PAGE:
So why does Seneca Falls think it is Bedford Falls? After all, Bedford Falls strikes a chord with millions of people in small towns across the country. Jimmy Stewart said the set reminded him of his hometown of Indiana, Pennsylvania. Many towns have similarities to Bedford Falls. Why isn’t the movie set just an excellent depiction of the look and feel of small-town America?
Seneca Falls’ claim begins with geography. It’s hard to dispute that Capra set Bedford Falls in New York State. Rochester, Buffalo, and Elmira are mentioned in the script and referenced as being relatively close. All three are an easy drive from Seneca Falls. And, a reference to Cornell University in Ithaca, just 40 miles south, was taken out of the script by the studio’s rights clearance lawyers.
There are road signs in the movie pointing to Katonah and Chappaqua, both of which are in Westchester County and near the towns of Bedford and Bedford Hills. Maybe they were Capra’s inspiration?
But Bedford is a very affluent community of Colonial-era homes and sprawling horse farms, not like the humble Bedford Falls in the movie at all. And Bedford has just a few buildings on one side of its main street, nothing at all like the center-of-town feeling in the movie.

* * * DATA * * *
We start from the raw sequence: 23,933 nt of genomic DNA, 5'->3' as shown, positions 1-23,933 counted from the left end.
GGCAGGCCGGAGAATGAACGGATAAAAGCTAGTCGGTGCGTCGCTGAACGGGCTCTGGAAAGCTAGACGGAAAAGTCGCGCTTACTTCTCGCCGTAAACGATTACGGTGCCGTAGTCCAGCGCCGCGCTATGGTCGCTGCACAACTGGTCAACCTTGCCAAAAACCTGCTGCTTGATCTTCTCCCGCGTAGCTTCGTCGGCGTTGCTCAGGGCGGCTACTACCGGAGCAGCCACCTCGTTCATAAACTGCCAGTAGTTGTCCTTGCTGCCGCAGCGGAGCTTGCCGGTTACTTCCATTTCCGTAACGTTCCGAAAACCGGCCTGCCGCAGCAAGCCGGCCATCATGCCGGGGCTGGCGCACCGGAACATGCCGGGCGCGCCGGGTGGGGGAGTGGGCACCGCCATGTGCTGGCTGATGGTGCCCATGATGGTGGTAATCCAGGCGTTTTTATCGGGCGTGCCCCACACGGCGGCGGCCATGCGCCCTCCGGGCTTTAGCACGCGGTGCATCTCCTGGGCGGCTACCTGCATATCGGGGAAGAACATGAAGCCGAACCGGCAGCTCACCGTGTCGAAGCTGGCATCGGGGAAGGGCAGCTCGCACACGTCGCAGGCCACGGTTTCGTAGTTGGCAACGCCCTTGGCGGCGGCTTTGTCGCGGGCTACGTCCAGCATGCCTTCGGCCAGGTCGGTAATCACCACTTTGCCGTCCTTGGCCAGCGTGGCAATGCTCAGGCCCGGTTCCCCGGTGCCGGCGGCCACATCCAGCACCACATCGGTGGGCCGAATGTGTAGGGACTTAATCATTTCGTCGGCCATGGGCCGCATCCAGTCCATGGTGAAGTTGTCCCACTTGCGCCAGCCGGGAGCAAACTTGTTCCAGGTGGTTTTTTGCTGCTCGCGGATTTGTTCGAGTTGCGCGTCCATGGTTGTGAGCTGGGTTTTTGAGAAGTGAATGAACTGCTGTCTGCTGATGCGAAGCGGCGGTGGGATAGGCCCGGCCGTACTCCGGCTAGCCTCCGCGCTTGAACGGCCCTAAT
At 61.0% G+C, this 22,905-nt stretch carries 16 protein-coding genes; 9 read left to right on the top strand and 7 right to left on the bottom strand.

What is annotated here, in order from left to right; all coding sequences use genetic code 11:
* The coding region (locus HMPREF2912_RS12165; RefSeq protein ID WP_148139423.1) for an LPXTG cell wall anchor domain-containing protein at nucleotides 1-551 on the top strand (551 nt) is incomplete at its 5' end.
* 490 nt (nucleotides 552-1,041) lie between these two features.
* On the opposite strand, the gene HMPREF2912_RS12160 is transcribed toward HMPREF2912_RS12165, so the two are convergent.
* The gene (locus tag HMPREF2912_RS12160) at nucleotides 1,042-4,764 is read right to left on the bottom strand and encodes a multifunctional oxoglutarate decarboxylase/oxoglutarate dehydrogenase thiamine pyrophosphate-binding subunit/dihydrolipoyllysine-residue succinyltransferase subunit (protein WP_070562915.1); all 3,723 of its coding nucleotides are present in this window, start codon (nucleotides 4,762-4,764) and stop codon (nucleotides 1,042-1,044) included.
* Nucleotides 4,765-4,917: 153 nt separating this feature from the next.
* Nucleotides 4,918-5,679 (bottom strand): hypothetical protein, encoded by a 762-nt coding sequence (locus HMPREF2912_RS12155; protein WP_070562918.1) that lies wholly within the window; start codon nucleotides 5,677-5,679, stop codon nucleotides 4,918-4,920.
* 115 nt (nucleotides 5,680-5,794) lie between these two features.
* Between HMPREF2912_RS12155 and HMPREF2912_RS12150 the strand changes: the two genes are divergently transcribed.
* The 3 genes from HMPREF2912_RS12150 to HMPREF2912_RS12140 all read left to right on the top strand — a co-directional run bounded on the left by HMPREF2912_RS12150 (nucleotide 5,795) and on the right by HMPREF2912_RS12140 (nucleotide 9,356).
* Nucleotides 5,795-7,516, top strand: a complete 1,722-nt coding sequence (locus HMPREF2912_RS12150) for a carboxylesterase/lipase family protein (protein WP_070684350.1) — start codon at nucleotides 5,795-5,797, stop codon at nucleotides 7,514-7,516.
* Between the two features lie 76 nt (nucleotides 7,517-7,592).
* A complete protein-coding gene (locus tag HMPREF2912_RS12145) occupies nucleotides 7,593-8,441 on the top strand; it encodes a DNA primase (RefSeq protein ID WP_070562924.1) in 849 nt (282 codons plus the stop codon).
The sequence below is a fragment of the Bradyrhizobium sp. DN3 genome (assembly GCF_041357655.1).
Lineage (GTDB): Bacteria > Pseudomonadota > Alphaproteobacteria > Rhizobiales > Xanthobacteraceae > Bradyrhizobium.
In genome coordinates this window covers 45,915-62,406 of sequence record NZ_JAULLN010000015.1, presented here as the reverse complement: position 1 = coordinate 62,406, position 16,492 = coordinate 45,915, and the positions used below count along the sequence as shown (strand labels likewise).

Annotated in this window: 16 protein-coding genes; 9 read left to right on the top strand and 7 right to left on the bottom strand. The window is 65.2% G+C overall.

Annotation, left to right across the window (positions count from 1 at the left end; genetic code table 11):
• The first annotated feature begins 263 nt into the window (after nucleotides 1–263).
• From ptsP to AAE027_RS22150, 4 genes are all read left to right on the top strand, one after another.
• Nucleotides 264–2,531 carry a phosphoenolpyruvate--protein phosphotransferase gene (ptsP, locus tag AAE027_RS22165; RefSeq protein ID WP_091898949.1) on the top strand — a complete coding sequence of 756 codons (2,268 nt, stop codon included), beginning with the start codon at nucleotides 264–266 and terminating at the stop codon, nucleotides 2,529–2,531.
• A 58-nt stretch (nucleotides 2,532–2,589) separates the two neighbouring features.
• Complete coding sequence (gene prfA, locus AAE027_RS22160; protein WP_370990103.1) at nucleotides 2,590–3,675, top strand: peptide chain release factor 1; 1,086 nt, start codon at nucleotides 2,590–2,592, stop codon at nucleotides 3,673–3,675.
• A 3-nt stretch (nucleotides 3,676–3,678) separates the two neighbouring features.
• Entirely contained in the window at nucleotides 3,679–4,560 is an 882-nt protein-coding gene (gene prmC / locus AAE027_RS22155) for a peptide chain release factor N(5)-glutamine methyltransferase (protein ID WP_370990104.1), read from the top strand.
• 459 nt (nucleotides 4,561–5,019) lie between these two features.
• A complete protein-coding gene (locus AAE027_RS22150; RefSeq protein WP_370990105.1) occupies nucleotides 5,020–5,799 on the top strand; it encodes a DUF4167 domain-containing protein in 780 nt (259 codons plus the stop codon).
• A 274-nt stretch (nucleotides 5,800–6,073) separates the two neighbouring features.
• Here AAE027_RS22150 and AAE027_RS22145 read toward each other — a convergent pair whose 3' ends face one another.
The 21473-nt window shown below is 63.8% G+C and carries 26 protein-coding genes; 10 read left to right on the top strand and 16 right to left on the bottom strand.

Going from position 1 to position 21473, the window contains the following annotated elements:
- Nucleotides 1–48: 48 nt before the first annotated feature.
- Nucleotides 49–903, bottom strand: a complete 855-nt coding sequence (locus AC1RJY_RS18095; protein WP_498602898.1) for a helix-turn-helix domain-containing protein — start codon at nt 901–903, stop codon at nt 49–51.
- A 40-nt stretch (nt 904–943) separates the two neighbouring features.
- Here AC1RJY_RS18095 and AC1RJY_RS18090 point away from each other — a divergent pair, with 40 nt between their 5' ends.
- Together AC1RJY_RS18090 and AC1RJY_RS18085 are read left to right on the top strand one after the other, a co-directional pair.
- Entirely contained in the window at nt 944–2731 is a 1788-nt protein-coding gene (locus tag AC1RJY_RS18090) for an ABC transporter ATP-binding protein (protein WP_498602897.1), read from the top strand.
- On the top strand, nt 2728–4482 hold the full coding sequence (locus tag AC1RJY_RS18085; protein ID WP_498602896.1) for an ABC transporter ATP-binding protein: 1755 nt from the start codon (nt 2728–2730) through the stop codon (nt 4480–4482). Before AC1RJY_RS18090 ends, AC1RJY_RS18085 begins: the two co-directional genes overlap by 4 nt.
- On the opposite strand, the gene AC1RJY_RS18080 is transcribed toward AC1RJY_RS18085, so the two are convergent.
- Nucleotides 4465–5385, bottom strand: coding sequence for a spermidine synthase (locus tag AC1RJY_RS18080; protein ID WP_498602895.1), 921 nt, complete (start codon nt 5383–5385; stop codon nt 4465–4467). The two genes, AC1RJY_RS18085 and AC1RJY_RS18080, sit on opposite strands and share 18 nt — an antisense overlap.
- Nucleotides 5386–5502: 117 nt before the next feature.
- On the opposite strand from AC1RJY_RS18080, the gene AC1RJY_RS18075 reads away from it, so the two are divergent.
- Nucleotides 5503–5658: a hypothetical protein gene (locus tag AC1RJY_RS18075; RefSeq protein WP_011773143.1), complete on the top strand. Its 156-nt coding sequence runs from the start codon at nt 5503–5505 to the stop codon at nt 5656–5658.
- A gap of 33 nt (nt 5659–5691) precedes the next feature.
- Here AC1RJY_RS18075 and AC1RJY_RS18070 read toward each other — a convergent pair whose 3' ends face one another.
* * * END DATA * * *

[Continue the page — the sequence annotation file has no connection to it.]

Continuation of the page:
Bedford Hills comes closer; it was populated by a large Italian immigrant population in the ‘40s, and its main street has buildings on both sides, some of which are same-era architecture as Capra’s Bedford Falls. But the town is much smaller and doesn’t have the same physical layout as that in the movie, and there isn’t a steel bridge over water.
There’s something else against the Bedfords being Capra’s inspiration. Both of these towns are just 45 miles from New York City. Even in 1945 train and automobile travel times, neither Bedford nor Bedford Hills resembled the remote spot that has Jimmy Stewart’s character feeling hopelessly isolated from the world. (A check with the local historian and townspeople revealed no evidence or local legend of Capra visiting the area or any knowledge of the towns’ connection with the movie.)